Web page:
In this episode of the project, the experimental forest at Sagehen Creek (near Tahoe, CA) and the experimental forest of the Om Corporation (which circulates in my narrative), collide, bringing history, mythology, and science into conversation with one another across time and space. Originally imagined as a film, the project had intended to use human-powered solutions for the production. However, since the most environmentally-friendly film is one that never gets made, the project now exists as a performance of the film. In this iteration, scrolling becomes the method that bridges between ancient forms and digital technologies.
2018, Performance, 45-60mins
Larval and shape-shifting, Sita reminds us that we must summon the courage and imagination to radically transform our stories as well in the present, if we are to survive and thrive in this age of climate chaos and the sixth extinction. Stories enact worlds, after all. This performative lecture introduces audiences to the many incarnations of my tentacular project, Forest Tales, offering a chance to encounter whole new worlds with Sita – ones that have been right below our noses all along! Audience members will ‘become-projector’ in order to participate in a cinematic experience about the project, unflattening process along the way, and paying due attention to the material ecologies of artistic practice. (Illustration by Fei Rost).
2017, Performance, 90mins
When Sita Was a Microbe was produced as a fundraiser for SF Women Against Rape in the summer of 2017. It featured two performances that brought together Deaf and hearing communities through dance and drama: I Have Never Known Two was based on a poem by Aniruddhan Vasudevan, and explored the Ardhanareeshwara form of Lord Shiva. Ganga Satellite, charts the journey of a million sitas – microbes in space who arrive on earth to become a sentient forest. One of the many-pronged intentions of this production was to explore alternative narratives of the Ramayana, and surface Dalit and indigenous narratives that seek to dismantle a hegemonic, caste-reinforcing version of the epic.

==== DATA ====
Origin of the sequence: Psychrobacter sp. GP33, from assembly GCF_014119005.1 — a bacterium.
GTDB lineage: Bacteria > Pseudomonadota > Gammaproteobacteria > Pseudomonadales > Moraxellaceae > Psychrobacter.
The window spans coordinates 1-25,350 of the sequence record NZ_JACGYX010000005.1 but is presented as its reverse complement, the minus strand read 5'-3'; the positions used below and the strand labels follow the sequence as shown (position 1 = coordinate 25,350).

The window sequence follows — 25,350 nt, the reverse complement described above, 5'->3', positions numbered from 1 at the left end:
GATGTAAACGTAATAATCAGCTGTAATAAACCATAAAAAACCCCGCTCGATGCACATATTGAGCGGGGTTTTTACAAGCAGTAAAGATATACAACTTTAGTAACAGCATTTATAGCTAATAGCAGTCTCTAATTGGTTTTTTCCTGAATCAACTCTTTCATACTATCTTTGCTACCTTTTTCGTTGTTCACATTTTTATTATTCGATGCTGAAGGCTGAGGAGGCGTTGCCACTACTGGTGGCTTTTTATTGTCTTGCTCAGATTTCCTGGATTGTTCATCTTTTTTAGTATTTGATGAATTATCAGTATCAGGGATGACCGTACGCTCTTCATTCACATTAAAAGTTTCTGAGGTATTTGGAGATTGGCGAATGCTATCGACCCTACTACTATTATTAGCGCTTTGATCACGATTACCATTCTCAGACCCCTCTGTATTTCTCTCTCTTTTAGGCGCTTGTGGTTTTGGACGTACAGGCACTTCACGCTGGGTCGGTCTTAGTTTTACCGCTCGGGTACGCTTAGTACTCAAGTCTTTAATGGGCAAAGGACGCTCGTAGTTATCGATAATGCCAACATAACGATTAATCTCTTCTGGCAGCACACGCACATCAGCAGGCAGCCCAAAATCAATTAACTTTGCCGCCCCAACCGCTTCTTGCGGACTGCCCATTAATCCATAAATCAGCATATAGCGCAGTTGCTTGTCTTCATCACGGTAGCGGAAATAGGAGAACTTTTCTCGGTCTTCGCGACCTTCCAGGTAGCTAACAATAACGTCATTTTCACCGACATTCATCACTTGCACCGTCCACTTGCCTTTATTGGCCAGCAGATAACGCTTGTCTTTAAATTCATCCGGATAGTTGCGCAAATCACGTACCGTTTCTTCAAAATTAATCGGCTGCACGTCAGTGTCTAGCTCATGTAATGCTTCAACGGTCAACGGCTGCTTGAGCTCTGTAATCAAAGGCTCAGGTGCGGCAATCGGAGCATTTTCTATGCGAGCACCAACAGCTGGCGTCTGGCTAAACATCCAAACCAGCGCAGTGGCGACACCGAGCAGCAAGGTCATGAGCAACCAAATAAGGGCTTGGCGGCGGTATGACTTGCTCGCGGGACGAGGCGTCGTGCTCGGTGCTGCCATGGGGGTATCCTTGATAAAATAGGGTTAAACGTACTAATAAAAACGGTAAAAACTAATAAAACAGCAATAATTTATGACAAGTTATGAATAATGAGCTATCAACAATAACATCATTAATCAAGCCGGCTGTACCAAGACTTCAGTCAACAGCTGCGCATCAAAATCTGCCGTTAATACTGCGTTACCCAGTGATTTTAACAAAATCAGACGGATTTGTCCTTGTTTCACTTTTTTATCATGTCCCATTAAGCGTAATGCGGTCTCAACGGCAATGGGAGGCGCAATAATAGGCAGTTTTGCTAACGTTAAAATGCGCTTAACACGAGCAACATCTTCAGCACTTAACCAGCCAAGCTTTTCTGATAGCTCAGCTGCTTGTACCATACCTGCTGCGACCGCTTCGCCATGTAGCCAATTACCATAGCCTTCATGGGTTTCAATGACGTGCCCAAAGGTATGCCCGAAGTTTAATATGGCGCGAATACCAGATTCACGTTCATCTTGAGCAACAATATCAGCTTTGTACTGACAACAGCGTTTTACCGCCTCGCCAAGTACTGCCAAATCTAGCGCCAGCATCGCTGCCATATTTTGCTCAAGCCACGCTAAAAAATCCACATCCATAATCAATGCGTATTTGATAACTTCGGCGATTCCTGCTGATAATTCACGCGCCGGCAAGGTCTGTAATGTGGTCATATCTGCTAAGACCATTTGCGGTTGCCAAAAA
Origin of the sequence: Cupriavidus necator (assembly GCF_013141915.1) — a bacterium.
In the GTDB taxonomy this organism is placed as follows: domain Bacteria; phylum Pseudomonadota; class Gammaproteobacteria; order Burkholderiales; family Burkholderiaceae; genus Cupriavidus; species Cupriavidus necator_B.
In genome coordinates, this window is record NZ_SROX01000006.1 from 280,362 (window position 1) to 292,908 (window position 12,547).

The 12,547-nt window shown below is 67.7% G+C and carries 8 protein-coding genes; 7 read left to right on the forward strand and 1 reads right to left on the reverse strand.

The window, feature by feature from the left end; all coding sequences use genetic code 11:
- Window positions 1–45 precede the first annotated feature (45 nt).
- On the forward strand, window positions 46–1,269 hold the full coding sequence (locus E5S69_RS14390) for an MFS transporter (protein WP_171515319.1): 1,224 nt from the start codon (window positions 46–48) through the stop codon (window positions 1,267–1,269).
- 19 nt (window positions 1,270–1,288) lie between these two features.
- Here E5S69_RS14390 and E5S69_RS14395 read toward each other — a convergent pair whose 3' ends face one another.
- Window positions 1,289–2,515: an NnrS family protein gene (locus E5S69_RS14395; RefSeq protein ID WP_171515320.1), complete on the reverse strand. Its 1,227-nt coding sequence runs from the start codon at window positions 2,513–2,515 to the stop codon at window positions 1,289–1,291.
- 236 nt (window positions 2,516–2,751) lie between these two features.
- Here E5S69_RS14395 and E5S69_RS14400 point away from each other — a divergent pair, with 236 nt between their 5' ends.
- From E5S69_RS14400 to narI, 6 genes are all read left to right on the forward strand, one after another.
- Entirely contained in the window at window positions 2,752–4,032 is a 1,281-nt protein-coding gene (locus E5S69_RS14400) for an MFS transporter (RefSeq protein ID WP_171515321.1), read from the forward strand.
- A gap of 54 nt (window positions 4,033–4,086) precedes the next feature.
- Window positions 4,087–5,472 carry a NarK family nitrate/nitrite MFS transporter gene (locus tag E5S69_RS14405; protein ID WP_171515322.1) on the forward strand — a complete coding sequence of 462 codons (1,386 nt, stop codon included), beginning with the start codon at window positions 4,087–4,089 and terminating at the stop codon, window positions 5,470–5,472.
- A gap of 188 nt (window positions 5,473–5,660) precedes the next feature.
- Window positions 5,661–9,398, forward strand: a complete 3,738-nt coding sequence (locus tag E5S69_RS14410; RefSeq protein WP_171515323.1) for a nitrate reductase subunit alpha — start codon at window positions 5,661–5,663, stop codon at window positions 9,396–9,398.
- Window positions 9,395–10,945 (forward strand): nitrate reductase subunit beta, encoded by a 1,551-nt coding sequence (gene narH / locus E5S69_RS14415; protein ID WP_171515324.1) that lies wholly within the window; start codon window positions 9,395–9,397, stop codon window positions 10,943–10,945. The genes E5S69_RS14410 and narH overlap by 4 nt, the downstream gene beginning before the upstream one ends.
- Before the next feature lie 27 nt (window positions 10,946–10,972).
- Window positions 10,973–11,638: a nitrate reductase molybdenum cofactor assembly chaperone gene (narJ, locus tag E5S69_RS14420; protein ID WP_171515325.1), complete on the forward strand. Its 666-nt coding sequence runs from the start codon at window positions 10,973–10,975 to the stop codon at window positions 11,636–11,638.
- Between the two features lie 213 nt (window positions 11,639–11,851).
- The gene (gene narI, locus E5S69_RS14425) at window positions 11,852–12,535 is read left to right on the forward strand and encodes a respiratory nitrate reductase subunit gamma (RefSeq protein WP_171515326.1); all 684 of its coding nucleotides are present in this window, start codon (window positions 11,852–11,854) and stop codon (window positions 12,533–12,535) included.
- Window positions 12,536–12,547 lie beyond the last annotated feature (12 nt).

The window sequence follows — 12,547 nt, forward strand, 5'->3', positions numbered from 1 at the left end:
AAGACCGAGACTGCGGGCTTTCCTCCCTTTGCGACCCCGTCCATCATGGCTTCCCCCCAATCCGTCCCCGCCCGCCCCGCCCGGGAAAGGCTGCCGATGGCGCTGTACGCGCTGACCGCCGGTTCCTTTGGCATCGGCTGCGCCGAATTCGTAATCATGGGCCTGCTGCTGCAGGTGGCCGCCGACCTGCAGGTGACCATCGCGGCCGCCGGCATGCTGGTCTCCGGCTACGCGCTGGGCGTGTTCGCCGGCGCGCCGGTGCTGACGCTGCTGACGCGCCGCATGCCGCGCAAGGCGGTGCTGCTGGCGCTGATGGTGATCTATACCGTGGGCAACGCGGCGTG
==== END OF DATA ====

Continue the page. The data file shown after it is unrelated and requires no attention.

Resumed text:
Welcome to the future, a myco-future where human and fungus have became entangled in the flesh. It is a queendom reeling from the havoc of myco-remediation gone awry, a world of necrotic and biotic possiblities – not unlike ours, yet strangely lifetimes away. In this … Continue reading Mycelial Gaming in the Fungal Queendom
2014, Performance, Act 1: 90mins; Act 2: 60mins
The “Ramayana” is a phoenix rising, a tale told and retold a thousand times, a tradition that is as much about storytelling as about the story itself. Following the revolutionary potential of the tradition, Forest Tales speaks to the injustices of our time through the voice of Sita, daughter of the earth. Originally imagined as a film, this project intended to extend the ethos of ecology into artistic practice by finding human-powered energy solutions (bicycle-powered, hand-cranked, etc.) for the production. However, since the most ecological film is one that never gets made, the project now exists as a performance of the film. Staged in two acts, Forest Tales is therefore not only the story of Sita, but also the story of cinema itself. (Illustration by Fei Rost)
The moving image has become a ubiquitous text in the last century, with its own particular language of representation. The LGBTQ presence on the Western screen has been well-documented and studied for a long time now; the cinema of the global South, similarly, has it own closet of on-screen queers, bursting at its seams. This course will conduct forays into American, European, Latin, African, Asian and Arab cinemas – and train students to recognize, compare and contrast, the historical, cultural, and aesthetic conventions with which to unearth ‘queerness’ in the moving image. The course will address both queer subject matter such as personal and political LGBTQ histories, representations of gender diversity on screen, representation of HIV/AIDS, and alliances with other marginal subjects (age, race, class, ability, ecology, etc) and queer genres and forms such as camp, horror, melodrama and science fiction, to arrive at the shores of contemporary cinema where queer subjects have now become mainstream.
This course will conduct an archaeology of the South Asian screen with the intent of unearthing voices from the margins of gender, sexuality, race, religion, age and more. The course will bridge topics in film/media studies, history, sociology and political science. Topics to be covered include:
• Cross-dressing in Indian silent-era films
• The Jewish/Muslim/Anglo presence in early Indian Cinema
• Genealogy of the Bollywood vamp
• Concept of ‘third sex’ in South Asian culture
• Asian horror and Asian camp as sites of marginality
• Effeminate men and butch women of the East
• South Asian Diasporic cinema
• Cinema and activism (around issues of gender/sexuality)
• Perspectives of the elderly in South Asian cinema